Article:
Here’s what Washington Governor Chris Gregoire had to say about the executive order she signed Thursday to reduce the state’s greenhouse gas emissions: “I wanted cap and trade. I didn’t get it. This is the next best thing.”
After the Legislature punted on several of her climate change initiatives—including participation in a regional cap-and-trade program — Gregoire took matters into her own hands. Using her executive authority, she directed state agencies to take steps to curb emissions that are warming the planet.
That’s good news, given this withering critique from The Economist of the political sausage-making that’s gone into crafting a that the magazine argues is currently weaker than it ought to be.
In Washington State, Gregoire’s order requires the Ecology Department to enter an agreement with the state’s largest emitter—TransAlta’s coal-fired plant in Centralia—to cut emissions by half no later than 2025.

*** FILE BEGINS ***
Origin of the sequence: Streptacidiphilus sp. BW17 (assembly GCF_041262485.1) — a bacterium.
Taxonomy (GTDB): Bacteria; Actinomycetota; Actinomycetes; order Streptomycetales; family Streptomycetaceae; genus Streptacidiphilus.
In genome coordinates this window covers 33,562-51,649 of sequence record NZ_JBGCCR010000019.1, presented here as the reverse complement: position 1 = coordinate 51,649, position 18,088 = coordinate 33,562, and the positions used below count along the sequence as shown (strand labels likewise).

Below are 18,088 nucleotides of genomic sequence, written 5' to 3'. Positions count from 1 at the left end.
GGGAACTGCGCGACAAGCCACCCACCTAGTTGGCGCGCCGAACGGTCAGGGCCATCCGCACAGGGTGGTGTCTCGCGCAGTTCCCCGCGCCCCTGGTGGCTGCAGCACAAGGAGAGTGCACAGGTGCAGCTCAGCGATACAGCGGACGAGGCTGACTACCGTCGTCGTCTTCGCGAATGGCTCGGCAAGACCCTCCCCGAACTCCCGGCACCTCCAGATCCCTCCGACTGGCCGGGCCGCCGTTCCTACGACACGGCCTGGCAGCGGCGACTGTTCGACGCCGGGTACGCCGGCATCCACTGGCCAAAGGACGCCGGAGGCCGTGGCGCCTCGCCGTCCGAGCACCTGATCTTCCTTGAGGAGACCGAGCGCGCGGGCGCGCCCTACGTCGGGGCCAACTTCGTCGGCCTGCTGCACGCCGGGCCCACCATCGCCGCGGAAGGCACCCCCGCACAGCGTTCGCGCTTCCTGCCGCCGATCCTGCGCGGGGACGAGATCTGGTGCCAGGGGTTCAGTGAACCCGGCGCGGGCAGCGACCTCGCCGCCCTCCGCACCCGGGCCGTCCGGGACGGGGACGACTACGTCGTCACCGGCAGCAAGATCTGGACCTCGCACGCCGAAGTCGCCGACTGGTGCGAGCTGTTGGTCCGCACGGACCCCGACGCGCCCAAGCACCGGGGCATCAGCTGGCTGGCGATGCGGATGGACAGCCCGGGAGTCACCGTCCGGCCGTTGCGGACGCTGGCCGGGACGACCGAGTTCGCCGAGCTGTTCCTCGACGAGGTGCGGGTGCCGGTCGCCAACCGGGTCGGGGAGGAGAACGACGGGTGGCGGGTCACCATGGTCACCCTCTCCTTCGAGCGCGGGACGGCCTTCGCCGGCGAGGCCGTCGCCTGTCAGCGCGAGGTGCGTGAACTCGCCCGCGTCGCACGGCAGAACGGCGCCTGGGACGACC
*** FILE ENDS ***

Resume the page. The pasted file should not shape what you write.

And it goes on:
The Seattle Times explains what else Gregoire will do:
* require the Department of Ecology to make emission-reductions plans for all of the state’s top industrial greenhouse-gas polluters by next year
* require the departments of Commerce and Transportation to come up with a way to set standards on the amount of carbon emitted during production, distribution and use of certain vehicle fuels
* require the Transportation department to negotiate new plans with the state’s largest counties and regional councils to reduce driving.
On the federal level, a cap-and-trade bill that The New York Times calls “the most ambitious energy and global warming legislation ever debated in Congress” passed a key committee but still faces more political hurdles.
For a more pointed perspective, The Economist details the bill’s handouts and loopholes, and explains why giving away 85 percent of the permits that would allow polluters to release carbon—rather than auctioning them for sale — would be a huge mistake.
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